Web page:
The Labor Theory of Value in Everyday Life: The Soylent Brown Fallacy

The labor theory of value stipulates, in a nutshell, that the value of a product on the market represents the value of the labor input in the course of its production (plus evil, pilfered, bourgeois profits if you're an old-fashioned Marxian).  This theory, though it is intuitive and attractive on its surface, is fundamentally flawed.  This doesn't stop it from being applied in everyday life, especially by the common layman who has never heard of the formal theory.  For example:

  1. I once had a coworker who, fresh out of his undergraduate schooling, declared all advertising to be wasteful.  Therefore, he claimed, it would be better for the government to distribute all relevant product information and for advertising to be illegal.  The primary driving force behind his thinking was that embedded in the price of goods that are advertised is a unit related to advertising costs, and if that were to be removed, the savings could be passed along to the customers.
  2. Similar to the previous notion is the often heard proposition that generic grocery items cost less because the companies that produce them don't have to pay for advertising.   
  3. The development of costs in grant proposals is usually based in part on a number of employees at a percentage of effort for a fixed period of time.  
  4. The bottom line on your invoice from the auto shop or your contractor includes "parts" and "labor".
This is not to say that the going rate of labor an other inputs is not involved in the calculus of prices paid.  These activities simply contribute to the misguided notion as to the origin of value.  Consider the following:

Imagine that you intended to open a restaurant based on the sale of reconstituted  excrement.  Of course, assume that you have developed a laborious and expensive technique to sterilize the manure through a process involving intense heat.  Assume also that this process has been approved by the various regulating bodies and that you have obtained contracts with local farms and sewage agencies to acquire the raw material at a fire sale price.  How do you arrive at a list price for your various incarnations of, for lack of a better name, Soylent Brown.  You would probably start by adding up the cost of the raw material, shipping charges, labor expenses for you and your employees, a function of your rent on the building and a percentage markup that you think is reasonable and that you expect to represent your profit.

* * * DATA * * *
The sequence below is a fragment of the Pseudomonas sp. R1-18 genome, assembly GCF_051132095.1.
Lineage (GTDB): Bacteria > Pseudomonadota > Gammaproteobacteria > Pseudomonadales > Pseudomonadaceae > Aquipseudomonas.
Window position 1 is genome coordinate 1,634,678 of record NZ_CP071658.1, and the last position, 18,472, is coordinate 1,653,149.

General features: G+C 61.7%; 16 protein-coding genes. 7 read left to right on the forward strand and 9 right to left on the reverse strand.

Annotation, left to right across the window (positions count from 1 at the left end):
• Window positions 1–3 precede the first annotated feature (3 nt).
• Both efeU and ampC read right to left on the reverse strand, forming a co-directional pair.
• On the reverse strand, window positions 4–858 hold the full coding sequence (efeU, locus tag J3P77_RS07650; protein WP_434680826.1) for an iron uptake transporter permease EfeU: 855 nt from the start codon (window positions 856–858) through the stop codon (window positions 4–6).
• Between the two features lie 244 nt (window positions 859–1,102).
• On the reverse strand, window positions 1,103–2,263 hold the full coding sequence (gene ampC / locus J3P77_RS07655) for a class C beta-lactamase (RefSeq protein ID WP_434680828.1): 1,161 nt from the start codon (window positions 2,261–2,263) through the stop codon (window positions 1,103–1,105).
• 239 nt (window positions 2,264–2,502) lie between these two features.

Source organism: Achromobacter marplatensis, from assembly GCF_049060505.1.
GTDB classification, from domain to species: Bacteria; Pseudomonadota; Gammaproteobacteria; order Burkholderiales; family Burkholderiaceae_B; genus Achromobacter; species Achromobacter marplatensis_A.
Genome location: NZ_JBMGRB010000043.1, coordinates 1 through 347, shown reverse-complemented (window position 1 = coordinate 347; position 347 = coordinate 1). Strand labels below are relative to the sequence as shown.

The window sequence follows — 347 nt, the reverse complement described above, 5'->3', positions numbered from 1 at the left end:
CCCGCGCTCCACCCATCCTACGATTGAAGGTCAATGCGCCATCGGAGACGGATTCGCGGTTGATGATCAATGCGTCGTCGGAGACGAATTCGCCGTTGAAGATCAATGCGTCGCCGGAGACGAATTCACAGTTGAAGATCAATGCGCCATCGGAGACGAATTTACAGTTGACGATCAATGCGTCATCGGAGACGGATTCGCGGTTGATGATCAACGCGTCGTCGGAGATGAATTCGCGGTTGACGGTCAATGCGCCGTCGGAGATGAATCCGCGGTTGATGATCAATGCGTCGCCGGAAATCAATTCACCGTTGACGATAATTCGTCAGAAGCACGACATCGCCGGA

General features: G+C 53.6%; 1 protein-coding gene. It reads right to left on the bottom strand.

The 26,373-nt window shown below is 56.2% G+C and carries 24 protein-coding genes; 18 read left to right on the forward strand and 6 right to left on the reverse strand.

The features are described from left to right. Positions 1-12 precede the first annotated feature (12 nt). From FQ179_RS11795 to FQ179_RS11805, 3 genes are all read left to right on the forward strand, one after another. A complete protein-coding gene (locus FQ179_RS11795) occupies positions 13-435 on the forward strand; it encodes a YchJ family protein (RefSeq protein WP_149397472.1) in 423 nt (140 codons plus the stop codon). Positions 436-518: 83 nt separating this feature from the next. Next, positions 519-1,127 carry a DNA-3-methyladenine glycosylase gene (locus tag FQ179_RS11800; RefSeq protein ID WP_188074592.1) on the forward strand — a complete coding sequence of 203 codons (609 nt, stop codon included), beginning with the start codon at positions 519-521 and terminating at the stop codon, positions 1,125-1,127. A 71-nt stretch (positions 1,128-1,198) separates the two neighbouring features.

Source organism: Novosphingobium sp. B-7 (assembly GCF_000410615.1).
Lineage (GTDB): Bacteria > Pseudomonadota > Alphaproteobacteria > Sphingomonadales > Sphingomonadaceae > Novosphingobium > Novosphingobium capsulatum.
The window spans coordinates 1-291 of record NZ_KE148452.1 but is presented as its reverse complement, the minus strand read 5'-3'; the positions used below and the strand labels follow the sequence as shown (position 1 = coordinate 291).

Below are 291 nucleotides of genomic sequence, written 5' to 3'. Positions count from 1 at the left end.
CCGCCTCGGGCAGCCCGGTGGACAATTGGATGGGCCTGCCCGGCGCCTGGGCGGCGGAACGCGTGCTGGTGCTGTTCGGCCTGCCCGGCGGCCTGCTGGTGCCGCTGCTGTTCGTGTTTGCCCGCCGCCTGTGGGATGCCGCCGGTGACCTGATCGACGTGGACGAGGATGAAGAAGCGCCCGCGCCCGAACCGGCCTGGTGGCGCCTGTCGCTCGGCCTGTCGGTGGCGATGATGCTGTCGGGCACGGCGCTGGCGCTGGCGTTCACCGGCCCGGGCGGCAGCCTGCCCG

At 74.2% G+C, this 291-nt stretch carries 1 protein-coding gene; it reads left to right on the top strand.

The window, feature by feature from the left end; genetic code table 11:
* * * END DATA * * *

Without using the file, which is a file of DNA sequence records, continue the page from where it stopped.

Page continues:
Now it's all a matter of raking in the dough.  Will the product sell?  I haven't done any market research, but probably not.  You think that maybe your list price was too high; perhaps you are too far up the demand curve for anyone to be interested in your curried excrement over rice.  You then might decide to invest in an advertising campaign to get the word out about your new lower priced delicacy.   You've had to cut into your potential profits to do this because raising your prices is clearly not an option.  Still, in spite of your efforts, you are not successful.  What to do?

Inspiration strikes!  You decide to sell your product to local ranchers who are less squeamish about what they feed their livestock than the average soccer mom is about what to feed her children.  You realize that this must be done at a lower price point and that you have the opportunity to sell a larger volume, so you ditch the expensive rent for a restaurant downtown in favor of a small factory on the outskirts.  You let your sandwich artisans go in favor of lower paid and less skilled workers.  You scale back your operation by eliminating hoagie buns and guacamole from your inventory, and you finally settle into an operation that can return a profit selling the region's lowest form of refuse to a couple of cheapskate farmers.

Admittedly, this is an unlikely scenario and a business plan that I wouldn't recommend, but I hope it illustrates the origin of the value of your product.  It wasn't some intrinsic value in your labor (how wonderfully circular that would be) or the quantity of it.  It wasn't the money you spent advertising your low-priced fecal sundaes.  It was the subjective valuation of your product given by those farmers.  Your profits, were you be lucky enough to have them, were not milked out of your employees or reaped from operant conditioning of the masses through clever advertisement but from your hard-earned knowledge of what someone valued and how to deliver it to them.    

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